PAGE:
By Eun Kyung Kim
Since Steven Pacheco returned to college three years ago, he has landed research and business fellowships, gotten elected student council president, and will join global leaders abroad to discuss human rights.
That’s the kind of drive two drug-related arrests and a year behind bars has given him.
It also helps to work with a team of well-regarded instructors and industry professionals who frequently tap his insight on criminal reform to get the perspective of a young black man.
“Nobody comes to the ‘hood looking for talent, you know? But here, in college, the dynamics change,” he said.
Just months after his release from prison, Pacheco returned to school in 2015 and began “filling out applications like crazy,” including one for a fellowship with the nonprofit Vera Institute of Justice. He got the position and used it to research best practices for helping incarcerated youth to re-enter society. His work led him to speak on panels and forums about incarceration, rehabilitation and the people who make up the prison population.
And he hasn’t let go of the spotlight since.
“Nobody really wants to talk about being incarcerated because of the stigma. I talk about it because of the privilege I have just in how I can articulate myself,” he said. “I have a status that a lot of formerly incarcerated people don’t have, so I can talk about it and still be seen as human to some people.”
Born in Dallas, where his parents met — and then split — Pacheco was raised in New York by his mother and her family. He grew up mainly in the Bronx, where he avoided major trouble during his youth, despite the area he called home.
Pacheco originally enrolled in John Jay after finishing high school in 2008. He soon dropped out and picked up a string of retail jobs that barely paid his living expenses. A run-in with an old neighborhood friend eventually led him to selling drugs, mostly crack cocaine.
Pacheco was first arrested in 2012 but avoided jail time after agreeing to complete a treatment program. But a second drug-related arrest a year later landed him behind bars, transferring between several New York facilities, including Rikers Island, for the next year.
“Being incarcerated you have to have this extra grit that I don’t think anybody’s naturally born with. The environment kind of cultivates that in you, because you have to survive,” he said.
“You have correctional officers who are talking down on you. They’re trying to break your spirit.”
His relationship with her had been contentious. She was a strict disciplinarian, unlike his more nurturing, progressive mother. But his grandmother was the one who supported the family financially while his mother struggled with addiction problems. His grandmother eventually stopped working because of complications from diabetes and Alzheimer’s.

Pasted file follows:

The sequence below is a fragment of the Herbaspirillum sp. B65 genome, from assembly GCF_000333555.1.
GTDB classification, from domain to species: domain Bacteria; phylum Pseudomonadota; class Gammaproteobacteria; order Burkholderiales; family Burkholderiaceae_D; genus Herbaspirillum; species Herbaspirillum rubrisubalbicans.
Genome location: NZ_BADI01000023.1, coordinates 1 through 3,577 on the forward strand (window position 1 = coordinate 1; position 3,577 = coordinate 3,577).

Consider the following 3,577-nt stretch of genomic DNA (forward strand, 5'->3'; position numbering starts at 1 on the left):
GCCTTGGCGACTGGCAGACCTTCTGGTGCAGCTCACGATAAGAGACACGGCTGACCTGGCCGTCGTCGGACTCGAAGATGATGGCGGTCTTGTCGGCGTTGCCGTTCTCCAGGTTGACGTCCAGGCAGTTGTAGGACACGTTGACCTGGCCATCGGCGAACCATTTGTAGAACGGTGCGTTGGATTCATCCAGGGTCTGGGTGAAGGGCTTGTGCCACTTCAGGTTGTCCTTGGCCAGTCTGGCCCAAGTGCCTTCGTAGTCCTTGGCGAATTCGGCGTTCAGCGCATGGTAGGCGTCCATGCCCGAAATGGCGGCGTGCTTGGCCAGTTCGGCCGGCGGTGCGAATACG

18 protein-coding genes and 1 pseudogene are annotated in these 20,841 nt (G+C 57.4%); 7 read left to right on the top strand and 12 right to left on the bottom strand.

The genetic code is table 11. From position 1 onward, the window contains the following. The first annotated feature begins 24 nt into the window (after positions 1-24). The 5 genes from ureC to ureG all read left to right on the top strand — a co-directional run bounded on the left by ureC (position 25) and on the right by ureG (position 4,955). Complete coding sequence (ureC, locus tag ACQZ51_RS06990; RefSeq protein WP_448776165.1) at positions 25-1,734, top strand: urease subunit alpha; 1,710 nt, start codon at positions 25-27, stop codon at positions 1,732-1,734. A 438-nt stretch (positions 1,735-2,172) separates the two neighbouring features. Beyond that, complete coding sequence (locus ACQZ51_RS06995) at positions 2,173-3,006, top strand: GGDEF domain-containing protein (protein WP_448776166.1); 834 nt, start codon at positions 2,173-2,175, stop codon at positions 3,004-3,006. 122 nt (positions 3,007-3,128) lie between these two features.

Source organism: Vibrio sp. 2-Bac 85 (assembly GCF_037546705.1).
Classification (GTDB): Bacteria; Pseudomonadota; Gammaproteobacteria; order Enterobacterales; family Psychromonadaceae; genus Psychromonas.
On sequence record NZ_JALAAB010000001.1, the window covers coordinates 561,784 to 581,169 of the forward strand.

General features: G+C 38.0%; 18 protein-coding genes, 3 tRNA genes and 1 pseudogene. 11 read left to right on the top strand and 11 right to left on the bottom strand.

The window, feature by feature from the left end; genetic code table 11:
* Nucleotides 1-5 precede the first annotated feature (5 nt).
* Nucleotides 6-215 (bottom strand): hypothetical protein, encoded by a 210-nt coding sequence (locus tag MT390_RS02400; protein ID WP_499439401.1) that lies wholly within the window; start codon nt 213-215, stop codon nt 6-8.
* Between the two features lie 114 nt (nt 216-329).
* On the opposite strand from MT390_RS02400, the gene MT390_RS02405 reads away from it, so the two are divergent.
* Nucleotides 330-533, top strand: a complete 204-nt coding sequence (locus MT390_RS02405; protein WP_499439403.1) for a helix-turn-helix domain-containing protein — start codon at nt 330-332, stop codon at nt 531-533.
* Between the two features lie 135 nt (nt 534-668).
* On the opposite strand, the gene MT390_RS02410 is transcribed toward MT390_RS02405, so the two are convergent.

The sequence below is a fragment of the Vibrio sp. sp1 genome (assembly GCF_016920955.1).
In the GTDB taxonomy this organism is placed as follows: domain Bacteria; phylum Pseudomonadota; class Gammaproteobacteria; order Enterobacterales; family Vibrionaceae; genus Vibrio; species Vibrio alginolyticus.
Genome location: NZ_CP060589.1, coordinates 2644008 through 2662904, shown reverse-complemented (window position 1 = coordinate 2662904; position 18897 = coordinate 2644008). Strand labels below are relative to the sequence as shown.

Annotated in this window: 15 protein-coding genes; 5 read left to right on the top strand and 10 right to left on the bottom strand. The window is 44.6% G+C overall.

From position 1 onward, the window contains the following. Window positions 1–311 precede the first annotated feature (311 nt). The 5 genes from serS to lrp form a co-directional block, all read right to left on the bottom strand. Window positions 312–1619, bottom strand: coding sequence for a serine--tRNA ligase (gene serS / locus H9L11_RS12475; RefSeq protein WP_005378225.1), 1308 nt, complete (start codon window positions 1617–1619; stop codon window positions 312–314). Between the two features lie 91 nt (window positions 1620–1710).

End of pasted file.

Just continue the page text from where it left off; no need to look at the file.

“When she would remember me, the last memory she has of me is incarcerated or in the streets,” he said. “I’m a very spiritual person, and I believe she’s still looking down on me. She always told me that I should become a lawyer. That was the motivating factor while I was incarcerated.”
One of the first people he reached out to at the school was a former professor, Carmen Solis.
“Immediately, there was a change in him,” she said. “Now he was not only interested in what was going on in the school. He had a mission to really advocate for formerly incarcerated people.”
Pacheco’s criminal record isn’t that unusual among John Jay students, said Charles Davidson, director of the school’s Pre-Law Institute and Center for Post-Graduate Opportunities.
That drive directed him to leadership roles and the Ron Moelis Social Innovation Fellowship, which led to the creation of a mobile app he and two other classmates are working on to help match employers with formerly incarcerated workers. Pacheco, who is majoring in social thought, said he hopes to expand the app, which won a social innovation competition, after graduation.
He’s not sure if he’ll pursue law school after graduation, although he has a firsthand view of that world through his girlfriend, a first-year Harvard law student he met through their social justice activism work.
He does know he wants to continue fighting for the rights of people behind bars.
“I’m so proud of where I come from. It made me who I am in a lot of ways, for better and for worse. It made me ready for everything that I’m up against now.”